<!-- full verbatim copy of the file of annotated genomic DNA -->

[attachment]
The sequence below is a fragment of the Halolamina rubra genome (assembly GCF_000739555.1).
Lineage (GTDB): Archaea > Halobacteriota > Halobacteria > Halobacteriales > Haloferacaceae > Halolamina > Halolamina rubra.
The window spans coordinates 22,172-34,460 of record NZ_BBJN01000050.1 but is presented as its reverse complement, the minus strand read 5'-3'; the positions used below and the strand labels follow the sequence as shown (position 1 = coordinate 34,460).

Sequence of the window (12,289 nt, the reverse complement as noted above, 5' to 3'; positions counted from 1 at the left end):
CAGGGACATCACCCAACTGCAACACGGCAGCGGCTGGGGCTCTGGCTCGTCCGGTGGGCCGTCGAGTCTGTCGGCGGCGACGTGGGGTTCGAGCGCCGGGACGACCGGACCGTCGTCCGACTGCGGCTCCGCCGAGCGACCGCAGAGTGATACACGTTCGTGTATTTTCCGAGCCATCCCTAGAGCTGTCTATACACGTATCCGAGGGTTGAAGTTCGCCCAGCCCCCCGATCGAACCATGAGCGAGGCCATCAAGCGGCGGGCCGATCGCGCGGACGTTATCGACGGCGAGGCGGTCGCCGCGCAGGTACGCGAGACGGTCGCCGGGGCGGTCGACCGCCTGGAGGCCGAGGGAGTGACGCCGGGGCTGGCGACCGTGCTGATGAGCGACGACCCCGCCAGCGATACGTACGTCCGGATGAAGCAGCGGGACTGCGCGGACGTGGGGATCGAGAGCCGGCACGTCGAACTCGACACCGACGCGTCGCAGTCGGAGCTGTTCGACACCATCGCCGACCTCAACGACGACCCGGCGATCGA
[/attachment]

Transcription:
The sequence below is a fragment of the Halolamina rubra genome (assembly GCF_000739555.1).
Lineage (GTDB): Archaea > Halobacteriota > Halobacteria > Halobacteriales > Haloferacaceae > Halolamina > Halolamina rubra.
The window spans coordinates 22,172-34,460 of record NZ_BBJN01000050.1 but is presented as its reverse complement, the minus strand read 5'-3'; the positions used below and the strand labels follow the sequence as shown (position 1 = coordinate 34,460).

Sequence of the window (12,289 nt, the reverse complement as noted above, 5' to 3'; positions counted from 1 at the left end):
CAGGGACATCACCCAACTGCAACACGGCAGCGGCTGGGGCTCTGGCTCGTCCGGTGGGCCGTCGAGTCTGTCGGCGGCGACGTGGGGTTCGAGCGCCGGGACGACCGGACCGTCGTCCGACTGCGGCTCCGCCGAGCGACCGCAGAGTGATACACGTTCGTGTATTTTCCGAGCCATCCCTAGAGCTGTCTATACACGTATCCGAGGGTTGAAGTTCGCCCAGCCCCCCGATCGAACCATGAGCGAGGCCATCAAGCGGCGGGCCGATCGCGCGGACGTTATCGACGGCGAGGCGGTCGCCGCGCAGGTACGCGAGACGGTCGCCGGGGCGGTCGACCGCCTGGAGGCCGAGGGAGTGACGCCGGGGCTGGCGACCGTGCTGATGAGCGACGACCCCGCCAGCGATACGTACGTCCGGATGAAGCAGCGGGACTGCGCGGACGTGGGGATCGAGAGCCGGCACGTCGAACTCGACACCGACGCGTCGCAGTCGGAGCTGTTCGACACCATCGCCGACCTCAACGACGACCCGGCGATCGA